In December, Microsoft said that the month's five updates were the last DLL load hijacking bugs it knew about. "This fixes all of the [Windows] components that we're aware of," said Jerry Bryant, a group manager with the Microsoft Security Response Center (MSRC), in an interview Dec. 14. He left the door open to more, however. "We're not closing that [DLL load hijacking] advisory just yet, and will continue to investigate."
Last month, researchers were skeptical that users were seeing the end of Microsoft's DLL load hijacking problems.
Today, Wolfgang Kandek, chief technology officer of Qualys, a California-based security risk and compliance management provider, said to figure on more from Microsoft. "We can expect a pretty constant stream, I think," said Kandek.
Also on Tuesday, Microsoft offered users an application "shim" that blocks in-the-wild attacks against IE that exploit a bug first disclosed last month.
Microsoft left several bugs unpatched today. In the last several weeks, the company has acknowledged a critical flaw in IE and serious vulnerabilities in Windows XP, Vista, Server 2003, and Server 2008, and confirmed reports that Chinese hackers were scouring the Web for information on another IE flaw.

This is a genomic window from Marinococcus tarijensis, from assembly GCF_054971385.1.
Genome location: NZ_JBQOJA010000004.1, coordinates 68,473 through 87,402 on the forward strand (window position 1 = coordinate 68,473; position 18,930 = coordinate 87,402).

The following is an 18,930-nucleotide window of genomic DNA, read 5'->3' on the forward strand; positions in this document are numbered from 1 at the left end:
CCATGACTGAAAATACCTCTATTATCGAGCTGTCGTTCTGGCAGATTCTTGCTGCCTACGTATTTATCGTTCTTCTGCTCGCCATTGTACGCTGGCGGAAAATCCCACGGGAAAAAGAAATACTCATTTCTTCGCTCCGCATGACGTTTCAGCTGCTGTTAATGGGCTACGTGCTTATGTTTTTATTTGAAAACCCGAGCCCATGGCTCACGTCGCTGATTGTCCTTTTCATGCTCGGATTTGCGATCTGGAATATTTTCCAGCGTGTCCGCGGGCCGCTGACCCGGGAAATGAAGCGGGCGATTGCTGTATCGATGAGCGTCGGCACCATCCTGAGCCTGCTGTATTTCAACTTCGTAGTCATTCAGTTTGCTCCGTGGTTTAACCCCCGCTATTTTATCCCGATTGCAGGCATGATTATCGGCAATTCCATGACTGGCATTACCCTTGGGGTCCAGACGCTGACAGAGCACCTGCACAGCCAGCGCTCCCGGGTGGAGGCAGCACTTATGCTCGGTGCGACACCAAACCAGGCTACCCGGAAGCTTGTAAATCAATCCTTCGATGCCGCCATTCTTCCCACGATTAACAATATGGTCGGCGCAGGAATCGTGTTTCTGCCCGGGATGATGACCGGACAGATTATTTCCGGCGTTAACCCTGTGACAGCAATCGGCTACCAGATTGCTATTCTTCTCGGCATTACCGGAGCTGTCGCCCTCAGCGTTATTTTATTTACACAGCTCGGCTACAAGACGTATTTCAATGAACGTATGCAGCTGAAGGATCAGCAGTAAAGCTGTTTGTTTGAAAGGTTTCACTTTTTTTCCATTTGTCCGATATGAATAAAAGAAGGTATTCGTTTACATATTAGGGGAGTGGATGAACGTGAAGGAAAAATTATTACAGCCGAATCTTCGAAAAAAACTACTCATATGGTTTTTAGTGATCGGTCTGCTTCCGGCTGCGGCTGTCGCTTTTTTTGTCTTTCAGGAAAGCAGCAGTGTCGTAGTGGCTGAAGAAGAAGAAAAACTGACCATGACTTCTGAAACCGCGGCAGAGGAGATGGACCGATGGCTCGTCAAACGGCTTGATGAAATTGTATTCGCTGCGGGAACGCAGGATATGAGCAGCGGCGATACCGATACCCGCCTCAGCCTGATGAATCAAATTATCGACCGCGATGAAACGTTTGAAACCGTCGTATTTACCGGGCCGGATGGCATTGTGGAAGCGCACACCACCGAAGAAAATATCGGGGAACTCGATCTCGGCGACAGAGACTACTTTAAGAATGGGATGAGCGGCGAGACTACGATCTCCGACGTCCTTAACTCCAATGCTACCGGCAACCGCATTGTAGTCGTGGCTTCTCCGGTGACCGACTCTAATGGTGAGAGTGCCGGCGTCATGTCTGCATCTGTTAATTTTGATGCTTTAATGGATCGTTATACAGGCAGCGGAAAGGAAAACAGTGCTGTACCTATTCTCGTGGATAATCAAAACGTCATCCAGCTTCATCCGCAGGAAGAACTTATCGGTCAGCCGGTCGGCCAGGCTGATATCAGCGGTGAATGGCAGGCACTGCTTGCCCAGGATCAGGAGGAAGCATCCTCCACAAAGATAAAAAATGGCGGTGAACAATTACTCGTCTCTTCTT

The latter vulnerability was submitted to Microsoft last summer by Google security engineer Michal Zalewski. Microsoft and Zalewski have traded barbs over the timeline of his bug report, and subsequent release of a "fuzzer" tool that found the flaw.
Today's security patches can be downloaded and installed via the Microsoft Update and Windows Update services, as well as through Windows Server Update Services.
Gregg Keizer covers Microsoft, security issues, Apple, Web browsers and general technology breaking news for Computerworld. Follow Gregg on Twitter at @gkeizer or subscribe to Gregg's RSS feed. His email address is firstname.lastname@example.org.
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